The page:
Village of Stony River Jail

Village of Stony River Jail Information

Stony River, Alaska, is a remote village located in the Dillingham Census Area. It has a small population of around 31 residents, primarily composed of Alaska Natives. The village's way of life revolves around traditional subsistence activities like hunting, fishing, and gathering, which are essential for their sustenance. Stony River's pristine natural surroundings offer ample opportunities for salmon fishing and wildlife observation. Due to its isolation, accessibility primarily relies on small aircraft. The community places a strong emphasis on preserving its Native traditions and language, making it a culturally significant and unique enclave within the vast Alaskan wilderness.

Tribe: Village of Stony River

Phone: 907-537-3254

Physical Address:
Village of Stony River Jail
Birch Road
Stony River, AK 99557

Mailing Address (personal mail):
Inmate's First and Last Name
Village of Stony River Jail
P.O. Box SRV
Stony River, AK 99557

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Directions / Map to the Village of Stony River Jail
Understanding US Bureau of Indian Affairs

Because the legal system in ‘Indian Country’ operates outside of the legal jurisdiction of the cities, counties and states where the individual Indian Reservations are located, and the land is wholly owned and governed by the Tribes, the jails and detention centers on those lands are maintained and run by the individual Tribes. The police that provide the security and enforce the laws and the courts that mete out justice are also controlled by the individual Tribes.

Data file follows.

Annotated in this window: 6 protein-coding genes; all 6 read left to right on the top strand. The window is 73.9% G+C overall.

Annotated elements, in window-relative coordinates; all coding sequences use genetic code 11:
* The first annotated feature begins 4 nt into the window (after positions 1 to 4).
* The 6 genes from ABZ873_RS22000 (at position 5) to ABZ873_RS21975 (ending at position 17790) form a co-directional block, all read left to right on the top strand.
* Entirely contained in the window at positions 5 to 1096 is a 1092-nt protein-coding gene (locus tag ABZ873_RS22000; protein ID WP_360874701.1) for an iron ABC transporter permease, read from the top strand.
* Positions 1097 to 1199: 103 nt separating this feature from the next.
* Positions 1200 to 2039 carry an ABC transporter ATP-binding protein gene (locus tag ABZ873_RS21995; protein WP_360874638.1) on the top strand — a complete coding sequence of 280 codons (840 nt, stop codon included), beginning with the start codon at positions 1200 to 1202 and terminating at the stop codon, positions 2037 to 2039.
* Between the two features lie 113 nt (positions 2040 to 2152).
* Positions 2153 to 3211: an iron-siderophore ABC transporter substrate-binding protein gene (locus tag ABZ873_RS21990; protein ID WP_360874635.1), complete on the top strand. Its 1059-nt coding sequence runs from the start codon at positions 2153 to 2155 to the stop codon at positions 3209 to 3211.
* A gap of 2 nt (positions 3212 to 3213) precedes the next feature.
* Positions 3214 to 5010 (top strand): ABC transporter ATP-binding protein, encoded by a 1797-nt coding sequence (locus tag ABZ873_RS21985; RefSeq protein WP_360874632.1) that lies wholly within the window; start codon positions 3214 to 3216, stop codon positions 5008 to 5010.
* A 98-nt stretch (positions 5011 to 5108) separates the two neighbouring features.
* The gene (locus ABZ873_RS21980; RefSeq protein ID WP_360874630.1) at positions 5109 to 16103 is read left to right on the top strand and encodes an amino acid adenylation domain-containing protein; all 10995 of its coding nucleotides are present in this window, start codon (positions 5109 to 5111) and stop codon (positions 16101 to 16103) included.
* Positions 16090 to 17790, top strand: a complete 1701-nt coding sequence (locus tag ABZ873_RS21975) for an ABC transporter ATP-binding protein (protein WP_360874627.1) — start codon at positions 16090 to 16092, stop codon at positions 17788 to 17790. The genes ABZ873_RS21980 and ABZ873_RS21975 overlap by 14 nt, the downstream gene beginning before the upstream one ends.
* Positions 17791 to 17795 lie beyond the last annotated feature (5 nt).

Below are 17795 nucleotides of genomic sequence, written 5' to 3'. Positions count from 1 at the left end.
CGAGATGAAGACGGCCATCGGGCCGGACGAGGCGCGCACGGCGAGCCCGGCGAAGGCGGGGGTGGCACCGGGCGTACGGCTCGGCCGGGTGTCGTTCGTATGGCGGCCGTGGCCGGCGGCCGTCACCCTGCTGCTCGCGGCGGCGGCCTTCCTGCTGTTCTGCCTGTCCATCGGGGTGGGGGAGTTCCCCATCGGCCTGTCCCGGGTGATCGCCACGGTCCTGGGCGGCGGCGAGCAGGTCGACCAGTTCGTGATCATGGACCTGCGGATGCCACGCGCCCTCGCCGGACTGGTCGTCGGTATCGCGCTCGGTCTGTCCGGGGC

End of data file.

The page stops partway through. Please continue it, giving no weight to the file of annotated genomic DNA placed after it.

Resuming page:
There are over 90 jails and detention centers throughout Indian Country, of which, the Bureau of Indian Affairs (BIA) Office of Justice Services (OJS) staffs and operates a quarter of these facilities. The remainder are operated by Tribes through the PL 93-638, Self-Governance Compacts and a few are fully funded and operated by a tribe. Each jail is unique in operation and location.

Indian Reservation and Tribal laws also fall under the legal jurisdiction of the federal government. If a federal law has been broken, the Department of Justice may get involved. In that case, a convicted person from a crime committed on Indian Lands may be required to serve their time within the BOP (Federal Bureau of Prisons).

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